run. They; Jostle.; 'They' treatron
eaclrcither. Push tind Pull; arid ttigl
Those talk 'most: against — Helios; who
caiinoCget them. elder the track fdr:
the racers! Ono-of the thousand reach- -
eS the golden Prize and mounts.; Forth
with the air is full' ohcries : -"Got it'hY
fraud ! Shoddy! PetrolOm ; aristoenr
ey ! His father was a ragpicker His;
mother was•a;washerWoman FI knew
him - when he: blackened his own shbos !
Pitch him'off the buck part'of the gol
den • chitribt! Cut behind ! Cut behind !"
It is strango•there should'bo any ri
valries among . tln3 ministers of religion,'
when there is:so much' room for all''to
werk. But in somethings they are
much like others. Like all other class
es of men, they Inive one liver 'apiece,.
and here and there of them a spleen
In all cases the epigastric region is
higher up than the hypogastrie, save
in the act of turning sornerset Like
others, they cat, three times a day
when 'they can get anything tb -
Besides tine. - - it, sometifnes "happens
that We find_ them racing' for some
profession, chair or pulpit. Thoy'run
well—neck and neck—:white.ehurches
look on and xN;onder wheaibr;it will be
"Dexter" or, the
Rowels plunge deep find ,ilerce is the
cry. "Go 'long! Go long!" The privi T
loge ofpreaching the Gospel to the poor
on live thousand dollarsayear isenougli
to make a tight race anywhere. But
only ono mounts the coveted place;
and forthwith the cry goes up 'in the
associations and , synods :;`.'Unlit.;for
the place! Can't preach'. Unsound in,
faith I Now is your chance, oh, con,
ferences and presbyteries, to Cut Be
hind !" , . -
A fair woman passes. Wo all ad
mire beauty. flu that says he don't
Um. A. canting man; who: told, me he
had no 'admiration fox.anything earth
ly, used instead of listening the sermon
to keep squinting overboard the •pew
where sat Squire Brown's,daughter.—
W.hother,God plants a rose in parterre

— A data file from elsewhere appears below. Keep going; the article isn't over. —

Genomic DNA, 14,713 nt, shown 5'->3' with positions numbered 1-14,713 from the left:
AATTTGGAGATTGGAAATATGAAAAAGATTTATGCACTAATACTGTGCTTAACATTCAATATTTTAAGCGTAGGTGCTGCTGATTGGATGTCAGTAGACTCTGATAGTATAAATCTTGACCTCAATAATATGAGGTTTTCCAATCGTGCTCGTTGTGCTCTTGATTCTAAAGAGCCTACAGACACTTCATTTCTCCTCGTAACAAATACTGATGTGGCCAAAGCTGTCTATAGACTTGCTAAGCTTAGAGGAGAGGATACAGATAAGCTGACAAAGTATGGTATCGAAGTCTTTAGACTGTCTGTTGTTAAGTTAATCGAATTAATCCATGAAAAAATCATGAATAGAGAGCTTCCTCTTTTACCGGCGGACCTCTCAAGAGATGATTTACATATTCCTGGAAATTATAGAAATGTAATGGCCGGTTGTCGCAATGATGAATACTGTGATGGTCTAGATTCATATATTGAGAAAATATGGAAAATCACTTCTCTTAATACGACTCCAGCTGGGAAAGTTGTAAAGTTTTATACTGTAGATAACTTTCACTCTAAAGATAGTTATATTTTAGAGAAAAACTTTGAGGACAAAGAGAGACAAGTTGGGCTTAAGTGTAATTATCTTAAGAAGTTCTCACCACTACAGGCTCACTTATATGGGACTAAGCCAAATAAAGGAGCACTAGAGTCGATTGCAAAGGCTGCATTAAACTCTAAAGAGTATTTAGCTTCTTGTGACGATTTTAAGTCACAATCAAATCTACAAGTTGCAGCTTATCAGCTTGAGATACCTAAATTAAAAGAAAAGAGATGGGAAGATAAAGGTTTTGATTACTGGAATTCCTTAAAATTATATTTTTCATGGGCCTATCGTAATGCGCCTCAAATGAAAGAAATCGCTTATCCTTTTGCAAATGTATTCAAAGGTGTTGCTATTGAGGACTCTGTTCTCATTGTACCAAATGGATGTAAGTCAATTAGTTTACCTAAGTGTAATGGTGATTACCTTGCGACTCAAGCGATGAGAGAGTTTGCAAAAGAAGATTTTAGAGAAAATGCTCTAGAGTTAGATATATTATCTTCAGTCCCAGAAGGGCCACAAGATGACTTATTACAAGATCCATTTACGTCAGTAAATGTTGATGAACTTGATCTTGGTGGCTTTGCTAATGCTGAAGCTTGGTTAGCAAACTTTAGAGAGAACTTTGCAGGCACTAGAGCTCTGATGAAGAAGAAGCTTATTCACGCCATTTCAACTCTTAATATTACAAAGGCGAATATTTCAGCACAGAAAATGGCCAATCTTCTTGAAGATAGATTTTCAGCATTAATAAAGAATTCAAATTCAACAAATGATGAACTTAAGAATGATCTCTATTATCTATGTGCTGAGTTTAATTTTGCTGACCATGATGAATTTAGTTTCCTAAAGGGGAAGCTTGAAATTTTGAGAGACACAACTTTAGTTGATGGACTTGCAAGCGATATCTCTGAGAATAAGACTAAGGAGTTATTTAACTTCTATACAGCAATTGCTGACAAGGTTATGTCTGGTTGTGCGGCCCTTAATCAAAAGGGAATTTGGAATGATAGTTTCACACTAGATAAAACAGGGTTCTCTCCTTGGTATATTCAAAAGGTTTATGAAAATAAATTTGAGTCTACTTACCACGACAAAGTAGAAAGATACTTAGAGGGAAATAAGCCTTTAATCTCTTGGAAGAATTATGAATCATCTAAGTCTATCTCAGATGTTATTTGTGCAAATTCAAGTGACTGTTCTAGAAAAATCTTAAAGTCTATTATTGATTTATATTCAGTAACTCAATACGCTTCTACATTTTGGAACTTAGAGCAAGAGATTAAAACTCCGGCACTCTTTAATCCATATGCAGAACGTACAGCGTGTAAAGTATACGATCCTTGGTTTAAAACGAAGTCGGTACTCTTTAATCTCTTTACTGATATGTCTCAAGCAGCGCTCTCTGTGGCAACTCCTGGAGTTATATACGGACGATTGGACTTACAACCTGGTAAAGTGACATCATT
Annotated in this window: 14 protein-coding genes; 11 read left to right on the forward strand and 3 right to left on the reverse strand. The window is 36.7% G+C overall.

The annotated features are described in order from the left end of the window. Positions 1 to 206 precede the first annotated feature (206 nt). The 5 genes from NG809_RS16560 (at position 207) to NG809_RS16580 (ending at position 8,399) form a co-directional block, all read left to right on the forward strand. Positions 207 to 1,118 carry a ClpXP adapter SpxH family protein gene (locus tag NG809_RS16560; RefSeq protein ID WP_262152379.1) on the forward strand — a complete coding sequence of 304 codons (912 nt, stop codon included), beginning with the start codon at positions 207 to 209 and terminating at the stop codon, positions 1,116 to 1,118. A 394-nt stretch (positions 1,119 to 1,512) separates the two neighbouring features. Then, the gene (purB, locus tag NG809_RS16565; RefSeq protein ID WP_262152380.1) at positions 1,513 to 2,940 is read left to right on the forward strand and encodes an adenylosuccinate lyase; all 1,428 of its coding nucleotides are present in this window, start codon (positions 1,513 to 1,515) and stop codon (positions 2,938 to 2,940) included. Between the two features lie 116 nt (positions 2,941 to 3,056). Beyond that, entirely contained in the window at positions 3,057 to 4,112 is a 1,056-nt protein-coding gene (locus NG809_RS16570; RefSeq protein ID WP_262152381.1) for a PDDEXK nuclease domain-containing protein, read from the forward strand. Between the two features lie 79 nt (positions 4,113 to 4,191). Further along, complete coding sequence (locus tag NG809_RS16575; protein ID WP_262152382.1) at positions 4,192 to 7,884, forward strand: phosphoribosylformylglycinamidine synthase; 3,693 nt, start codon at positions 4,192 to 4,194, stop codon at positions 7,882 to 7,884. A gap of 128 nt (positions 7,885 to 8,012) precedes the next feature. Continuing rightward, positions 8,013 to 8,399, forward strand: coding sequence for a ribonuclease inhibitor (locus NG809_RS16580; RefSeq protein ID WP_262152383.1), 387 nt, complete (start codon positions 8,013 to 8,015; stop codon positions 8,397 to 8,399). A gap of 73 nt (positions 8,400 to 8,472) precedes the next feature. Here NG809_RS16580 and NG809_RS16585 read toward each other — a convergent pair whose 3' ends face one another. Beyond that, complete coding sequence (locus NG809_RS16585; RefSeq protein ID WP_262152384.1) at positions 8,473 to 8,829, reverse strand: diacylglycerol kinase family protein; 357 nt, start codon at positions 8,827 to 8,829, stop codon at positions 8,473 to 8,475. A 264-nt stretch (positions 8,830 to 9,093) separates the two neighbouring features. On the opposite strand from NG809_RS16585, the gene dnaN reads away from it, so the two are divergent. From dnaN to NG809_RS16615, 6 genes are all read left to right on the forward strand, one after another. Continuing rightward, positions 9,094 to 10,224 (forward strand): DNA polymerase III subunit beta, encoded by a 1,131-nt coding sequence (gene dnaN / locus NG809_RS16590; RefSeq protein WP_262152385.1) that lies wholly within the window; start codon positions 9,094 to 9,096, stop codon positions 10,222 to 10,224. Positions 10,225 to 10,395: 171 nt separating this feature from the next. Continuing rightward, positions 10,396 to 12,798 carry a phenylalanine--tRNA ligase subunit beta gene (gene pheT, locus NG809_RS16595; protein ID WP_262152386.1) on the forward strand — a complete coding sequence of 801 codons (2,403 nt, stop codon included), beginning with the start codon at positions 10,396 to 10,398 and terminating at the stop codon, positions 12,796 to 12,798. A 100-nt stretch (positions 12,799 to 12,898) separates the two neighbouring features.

or human cheek, wo, must admire it,
whether we will or ' .'we
arc deciding ; whether, \'e ;had better
take that dahlia, the dahlin; takes us.
A star doeA not ask the astronomer,
to admire it; but, just winks at him,
and he' surrenders, 'with all his tele
scopes. This fair. woman in society
has many 'satellites. TIM boys all
run for the prize. One . : of them, not
ha,vingyead enough novels to learn
that ugliness is maim desirable than'
beauty, 'wins her..., The cry is up :
"She paitils! Looks' well; but she
knows it. Geed shape ;.but I wonder
what is 'the pyide :ef cotton ! Won't
sfie make ItIM ataad around ! Practi
cability worth more than' black eyes !
Fool to•marry,''a virago !" ' • , "
lir inany'eyes success is a crime.
dti'hof like' you," Said, 'the snoWflake
to "the snowbii.d • '.Why ?" said . , tlin
snoWbird:':' "Because," said the snow
flake- "yiiitiaiT going up, and I mn go
ing dounir '• ' •
'lVe,haVe testate that the man in
the, 'carriage 'on th'e Crisp morning,
which he could have made the
ing boy yell most lustily,' did not; 'Vtd,
behind. Ho was an old man ; ih the'
corner of his• men th -a- smile, , :which
was' always as reads;"to play as a kit
ton that' watithcs 'for some ono - wi ill ; a
string to 'Off. r 'the -Slightest induce
ment." He heard' the shout in the
rear, itril'ettid "Gocid morning,
That 'is right; climb over and 'sit', by
the. Hare are the reins ; take; hold'
and drive. Was a boy myielf
und.l. know whatAieklcs yoUng'sters.",
Thank:God there are so many in the
world that never"eut behind," but are
rowdy to give's fe,lloit arid© whenet,
er he wants if: Here is yoiiiik man,
clerk in a store. He has small 'wages,
and a,mother to take eare of., For
ten 'years,he'st a
ruggles to get in high
er.place. ' The first of Januarfeernes,
add theltead of the:Commermal'honis
lboke reUnd and myth, '"Trying to get
up;are you?"' And by the time three
more years haTe 'pissed, the bey . site
right beside the old than who hands
over`the `r6int; "Drive I" - for the old
merchant kneirwhati would tickle the
younister';' , "' To'natEtart Goodhue -was
a boy behind the counter ;lout his em.'
ployor gave him a ricle,''and London;
Canton and Calcutta lieard'the scratch
of his pen.—Lenox, Grinnell,''and the
Aspinwalls carried in - any,Y9uog men
Those subscribing foithiee, a siic or
twelve months with the unclerstadWhi
that the paper be - diseontinued ) unlesS
subscription is renewed;reeooiiig,iii) . 4:
per-marked with u f_bbfere the_name._
will understand that „thk,thine_ kW .
which they subscribed is uP: nie§.
wish-the paper continued they-19t
Otherwise. . • .
um, Afl ideas of p4111,,,f)99y
oreamen tat, Ibb Printing n neat.l4,Msiti.
expedtipusiy eliaelated at the '!Grwzr'
Tice. Terms moiler4t6,., , .
a mile on the high ioad priii3perty:
- There arc hundreds of Veo'ple
chief joy is to help others titi: -
feu sniile;,nowl a gpod wsitd;
dollars. ActanSr such• a kind man
ways have a- carriage Ao ride in'and
horse .11 et too, iski be' goes:.
down the, bilt.offif,d;
,iney„the, breech-,. r
ing strap he strong.. enough,
brick the load. WhOn he rid'd'en to "'
the end of the earthly' faiid;'
have pleihy-of friend's Ito; help bim-itmdl
hiteh,and assist him, Ant of : ; car., J